feedback

You care = I care

Wow!   I just looked at my site stats and my readership was up in December.  It’s great positive reinforcement – makes me excited to write more.  Don’t you find that you are more motivated to do more when you know people around you are interested in your work, care about it, even rely on it?  What a difference it makes — knowing someone is paying attention.  

My ‘revelation’ is nothing new, of course.   There have been studies over the years showing that the mere presence of an observer affects the way we work, typically by making us more productive.  This is commonly called the Hawthorne effect, so named based on studies of worker productivity in the 1920’s at a factory called Hawthorne Works.  They were actually studying the effect of different types of lighting, but ended up finding that even without changing the variable (light), workers were more productive simply because they were being observed. 

Why?  I think it is because we are inherently social creatures, and when we believe someone cares, it makes us care more.  Think about this in your worklife.  Want more out of your team?  Pay attention to them!  Now, I’m sure there is an upper limit on this.  I don’t know of any studies on how too much attention dampens productivity but I’m sure they exist.  We’ve all heard the term “micromanager” and it doesn’t have a good connotation.  As long as you don’t take it too far, “show up” for your team, and show them you care.  It’ll be good for both of you.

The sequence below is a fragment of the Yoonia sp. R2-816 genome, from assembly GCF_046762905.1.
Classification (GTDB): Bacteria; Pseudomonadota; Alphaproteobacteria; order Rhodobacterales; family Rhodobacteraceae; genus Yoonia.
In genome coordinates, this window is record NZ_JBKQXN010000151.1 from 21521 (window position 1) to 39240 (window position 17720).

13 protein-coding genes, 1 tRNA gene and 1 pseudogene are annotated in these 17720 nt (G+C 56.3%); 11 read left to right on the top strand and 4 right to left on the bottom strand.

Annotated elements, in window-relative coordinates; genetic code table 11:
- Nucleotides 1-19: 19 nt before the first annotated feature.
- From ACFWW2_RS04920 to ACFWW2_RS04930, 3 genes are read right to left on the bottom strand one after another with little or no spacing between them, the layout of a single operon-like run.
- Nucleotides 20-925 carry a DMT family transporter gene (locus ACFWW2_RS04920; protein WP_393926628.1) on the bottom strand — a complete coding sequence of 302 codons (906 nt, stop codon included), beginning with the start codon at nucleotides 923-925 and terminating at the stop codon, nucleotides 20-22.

Advertisements

Tough Love

When I ask others for feedback, I often frame it by saying, “Give me tough love,”

This really is one of the most valuable lessons I have learned in my career. That tough love is the best kind. Sometimes it’s rough. Sometimes it’s not in the form we want to hear. But to those who are bold enough to say what we need to hear, rather than what we want to hear, we owe a debt of gratitude. Feedback truly is a gift. Because if someone doesn’t think you are effective, or thinks you made a mistake, even if they don’t say it, they are still thinking it. And it is still affecting your relationship with them, and possibly your performance on a larger scale. Once they share this thought with you, though, you have suddenly gained power. You now have the power to do something about it.

Often we don’t want to “do something about it”. Because it requires work. Sometimes hard work. And that’s no fun. So, we stick our head in the sand, we disinvite feedback: we ignore it, we deny it, we downplay it, we rationalize it. And when we do, that’s when our growth is stunted.

The next time someone offers you feedback, or just plain criticism, say “thank you” and mean it.
Sir Francis Bacon said “Knowledge is power.” Claim your power. It’s there waiting for you wrapped in a package called tough love.